Is Weight Loss at All Costs Good for Teens?

obeseThe number of overweight kids in America is nothing to sneeze at. The First Lady has an entire campaign built around them. So why is anyone surprised that doctors are sneaking teens into weight loss surgeries that aren't exactly kosher for kids?

We're stuck in a lose-lose situation, and something's got to give.

By the CDC's numbers, obesity in children has more than tripled in the past 30 years.



Eighteen percent of teens ages 12 through 19 are now obese (it was 5 percent in 1980). And of the obese kids ages 5 to 17, a full 70 percent had markers for cardiovascular disease. Not to mention obesity means they're at a heightened risk for bone and joint problems, sleep apnea, and social and psychological problems such as stigmatization and poor self-esteem.

And they're not even old enough to vote! Or go to college and pack on the freshman 15!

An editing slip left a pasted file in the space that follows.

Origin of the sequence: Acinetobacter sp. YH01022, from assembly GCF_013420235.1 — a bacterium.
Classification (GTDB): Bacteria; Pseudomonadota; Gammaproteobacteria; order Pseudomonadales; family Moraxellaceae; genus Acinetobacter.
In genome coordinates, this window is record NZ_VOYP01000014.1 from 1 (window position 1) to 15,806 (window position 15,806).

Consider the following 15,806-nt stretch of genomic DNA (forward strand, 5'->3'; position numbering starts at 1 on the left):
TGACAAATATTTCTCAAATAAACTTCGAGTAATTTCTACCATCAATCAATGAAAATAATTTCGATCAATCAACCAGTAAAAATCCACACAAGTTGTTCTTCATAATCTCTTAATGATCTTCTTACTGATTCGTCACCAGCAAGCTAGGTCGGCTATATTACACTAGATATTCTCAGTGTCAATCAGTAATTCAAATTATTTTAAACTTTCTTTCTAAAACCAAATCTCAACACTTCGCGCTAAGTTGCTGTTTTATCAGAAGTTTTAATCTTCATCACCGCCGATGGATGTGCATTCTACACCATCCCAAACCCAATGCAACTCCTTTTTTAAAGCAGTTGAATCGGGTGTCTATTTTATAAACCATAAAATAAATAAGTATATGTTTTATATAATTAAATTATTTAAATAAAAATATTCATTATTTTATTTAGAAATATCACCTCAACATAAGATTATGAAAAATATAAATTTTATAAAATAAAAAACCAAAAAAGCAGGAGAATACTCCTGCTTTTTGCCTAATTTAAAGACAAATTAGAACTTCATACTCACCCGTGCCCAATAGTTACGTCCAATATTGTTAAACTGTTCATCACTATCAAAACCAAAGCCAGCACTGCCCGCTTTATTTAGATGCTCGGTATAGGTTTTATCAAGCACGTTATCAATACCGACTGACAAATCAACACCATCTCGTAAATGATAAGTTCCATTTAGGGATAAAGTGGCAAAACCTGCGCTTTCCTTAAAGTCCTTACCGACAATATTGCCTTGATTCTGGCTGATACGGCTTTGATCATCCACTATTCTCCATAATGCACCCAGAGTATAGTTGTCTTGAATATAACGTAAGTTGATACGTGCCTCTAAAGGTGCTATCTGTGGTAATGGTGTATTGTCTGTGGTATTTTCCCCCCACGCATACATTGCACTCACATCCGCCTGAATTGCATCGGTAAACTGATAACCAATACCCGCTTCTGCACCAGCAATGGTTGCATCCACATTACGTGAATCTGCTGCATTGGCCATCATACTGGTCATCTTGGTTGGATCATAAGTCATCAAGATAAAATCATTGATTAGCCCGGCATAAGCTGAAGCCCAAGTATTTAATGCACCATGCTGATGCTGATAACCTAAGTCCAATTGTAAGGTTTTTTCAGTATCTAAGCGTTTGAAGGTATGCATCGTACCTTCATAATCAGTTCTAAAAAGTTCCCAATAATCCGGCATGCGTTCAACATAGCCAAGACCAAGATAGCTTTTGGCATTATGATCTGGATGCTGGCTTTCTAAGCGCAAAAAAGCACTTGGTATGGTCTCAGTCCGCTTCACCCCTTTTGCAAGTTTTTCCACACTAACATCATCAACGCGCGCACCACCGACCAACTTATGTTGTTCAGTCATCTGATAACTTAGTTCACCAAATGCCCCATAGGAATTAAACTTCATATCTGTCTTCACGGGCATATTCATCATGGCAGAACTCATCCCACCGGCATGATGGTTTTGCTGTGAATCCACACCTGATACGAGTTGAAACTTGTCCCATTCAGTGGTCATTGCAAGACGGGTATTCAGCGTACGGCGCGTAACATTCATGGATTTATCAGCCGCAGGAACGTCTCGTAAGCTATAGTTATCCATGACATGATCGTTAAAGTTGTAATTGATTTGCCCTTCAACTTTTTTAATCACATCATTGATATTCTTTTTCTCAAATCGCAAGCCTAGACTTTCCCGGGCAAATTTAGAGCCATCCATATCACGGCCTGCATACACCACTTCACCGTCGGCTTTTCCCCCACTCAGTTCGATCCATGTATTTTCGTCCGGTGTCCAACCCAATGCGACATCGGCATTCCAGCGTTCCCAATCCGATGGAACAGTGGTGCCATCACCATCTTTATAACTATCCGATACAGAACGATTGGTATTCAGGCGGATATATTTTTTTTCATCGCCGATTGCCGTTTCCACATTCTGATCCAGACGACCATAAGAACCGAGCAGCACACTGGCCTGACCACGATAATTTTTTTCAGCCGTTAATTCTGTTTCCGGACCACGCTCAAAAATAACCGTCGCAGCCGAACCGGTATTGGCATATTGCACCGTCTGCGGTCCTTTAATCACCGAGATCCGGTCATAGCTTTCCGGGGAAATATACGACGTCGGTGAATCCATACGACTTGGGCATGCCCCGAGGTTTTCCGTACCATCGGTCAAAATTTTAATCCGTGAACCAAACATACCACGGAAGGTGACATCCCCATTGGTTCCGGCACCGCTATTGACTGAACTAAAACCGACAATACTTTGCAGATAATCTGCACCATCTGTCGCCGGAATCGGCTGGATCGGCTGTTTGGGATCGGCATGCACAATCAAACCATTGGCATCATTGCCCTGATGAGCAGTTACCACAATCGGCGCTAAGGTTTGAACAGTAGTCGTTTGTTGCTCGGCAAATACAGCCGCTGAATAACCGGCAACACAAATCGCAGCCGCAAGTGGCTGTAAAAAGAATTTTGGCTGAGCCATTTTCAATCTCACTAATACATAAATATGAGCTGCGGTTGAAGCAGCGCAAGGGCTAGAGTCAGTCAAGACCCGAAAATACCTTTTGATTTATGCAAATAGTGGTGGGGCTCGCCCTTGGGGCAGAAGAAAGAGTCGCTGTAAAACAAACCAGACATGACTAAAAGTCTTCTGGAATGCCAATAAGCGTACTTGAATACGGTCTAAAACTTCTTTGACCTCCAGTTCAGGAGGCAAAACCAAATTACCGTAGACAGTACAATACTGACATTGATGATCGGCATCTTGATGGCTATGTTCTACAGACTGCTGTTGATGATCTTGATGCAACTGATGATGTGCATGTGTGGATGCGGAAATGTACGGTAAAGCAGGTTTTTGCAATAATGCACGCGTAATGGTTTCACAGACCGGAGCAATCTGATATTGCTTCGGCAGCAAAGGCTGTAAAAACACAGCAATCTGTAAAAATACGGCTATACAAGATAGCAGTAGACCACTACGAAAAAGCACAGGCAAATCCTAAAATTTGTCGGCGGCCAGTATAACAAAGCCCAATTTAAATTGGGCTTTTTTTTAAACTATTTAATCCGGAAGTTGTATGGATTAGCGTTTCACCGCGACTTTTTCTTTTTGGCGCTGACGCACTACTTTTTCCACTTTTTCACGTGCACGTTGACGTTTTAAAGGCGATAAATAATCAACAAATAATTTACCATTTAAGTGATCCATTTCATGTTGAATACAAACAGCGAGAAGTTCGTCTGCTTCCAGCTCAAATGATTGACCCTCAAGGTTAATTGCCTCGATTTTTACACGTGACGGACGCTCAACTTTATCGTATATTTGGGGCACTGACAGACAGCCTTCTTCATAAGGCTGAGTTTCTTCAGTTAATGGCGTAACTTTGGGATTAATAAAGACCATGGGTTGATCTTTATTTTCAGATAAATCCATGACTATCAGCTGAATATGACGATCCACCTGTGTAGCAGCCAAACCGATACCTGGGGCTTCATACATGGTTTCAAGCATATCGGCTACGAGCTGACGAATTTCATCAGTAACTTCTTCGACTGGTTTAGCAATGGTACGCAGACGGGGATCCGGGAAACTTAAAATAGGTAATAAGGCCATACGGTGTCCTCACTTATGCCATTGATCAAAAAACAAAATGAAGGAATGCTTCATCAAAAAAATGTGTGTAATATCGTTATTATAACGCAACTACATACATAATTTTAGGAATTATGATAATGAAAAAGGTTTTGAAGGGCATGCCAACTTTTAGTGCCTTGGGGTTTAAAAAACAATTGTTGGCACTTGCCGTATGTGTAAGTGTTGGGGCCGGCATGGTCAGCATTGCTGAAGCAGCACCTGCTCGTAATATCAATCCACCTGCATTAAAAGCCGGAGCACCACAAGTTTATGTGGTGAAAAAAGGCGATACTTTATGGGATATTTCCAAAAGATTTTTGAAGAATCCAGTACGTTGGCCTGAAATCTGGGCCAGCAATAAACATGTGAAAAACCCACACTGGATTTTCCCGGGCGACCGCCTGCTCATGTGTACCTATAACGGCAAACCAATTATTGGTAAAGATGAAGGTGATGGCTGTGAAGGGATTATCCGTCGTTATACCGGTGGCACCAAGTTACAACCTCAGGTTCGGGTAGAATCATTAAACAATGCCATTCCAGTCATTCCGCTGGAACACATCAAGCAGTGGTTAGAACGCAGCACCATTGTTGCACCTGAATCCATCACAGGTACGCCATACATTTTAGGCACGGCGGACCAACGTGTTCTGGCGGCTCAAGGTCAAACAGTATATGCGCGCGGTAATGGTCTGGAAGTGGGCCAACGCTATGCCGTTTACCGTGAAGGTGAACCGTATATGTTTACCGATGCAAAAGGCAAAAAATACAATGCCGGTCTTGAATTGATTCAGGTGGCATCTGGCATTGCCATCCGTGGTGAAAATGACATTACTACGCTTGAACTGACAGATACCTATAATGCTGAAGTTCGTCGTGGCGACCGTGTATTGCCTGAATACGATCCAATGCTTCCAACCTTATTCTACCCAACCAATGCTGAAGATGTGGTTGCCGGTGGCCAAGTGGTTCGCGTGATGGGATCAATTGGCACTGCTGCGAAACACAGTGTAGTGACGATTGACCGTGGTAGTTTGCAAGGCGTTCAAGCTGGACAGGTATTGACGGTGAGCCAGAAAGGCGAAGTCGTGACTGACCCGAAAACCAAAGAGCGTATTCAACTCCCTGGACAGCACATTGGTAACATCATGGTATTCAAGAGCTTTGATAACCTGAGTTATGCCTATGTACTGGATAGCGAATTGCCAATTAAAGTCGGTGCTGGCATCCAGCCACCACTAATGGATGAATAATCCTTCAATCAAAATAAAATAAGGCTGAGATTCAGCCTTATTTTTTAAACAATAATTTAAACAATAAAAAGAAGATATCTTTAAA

So the news that the number of teens getting a gastric band to help them lose weight is up five-fold really doesn't surprise me. Yes, even though the FDA hasn't approved it for kids.

And yes, even though this story in Reuters calls gastric bypass the "gold standard" procedure for weight loss.

Because gastric bypass is a permanent change in the way the body digests and rids itself of food. The band (also called the sleeve or the lap band) is not. And when you're working with kids, you have one distinct advantage: you can still change their habits.

Which is the main point of the lap band: to train people to eat differently, forcing them to consume smaller portions and get used to eating less in one sitting. The point is to create a lifestyle change, which most reputable weight loss programs will tell you is the key to lifelong health.

And all this is supposing that teenagers can't be expected to lose weight the traditional way. Even weight loss surgeons require a certain amount of natural weight loss before they'll operate, and kids don't have to struggle with the hormonal changes of adulthood that make weight loss more difficult.

So why are we pushing kids toward the more drastic options? They need something to help make a difference in their lives lest their weight cuts their futures short, but they aren't tired old dogs like us who can't learn new tricks.

Give them an edge -- be it surgery or a gym membership or what have you -- and they might surprise you.


Image via tobyotter/Flickr

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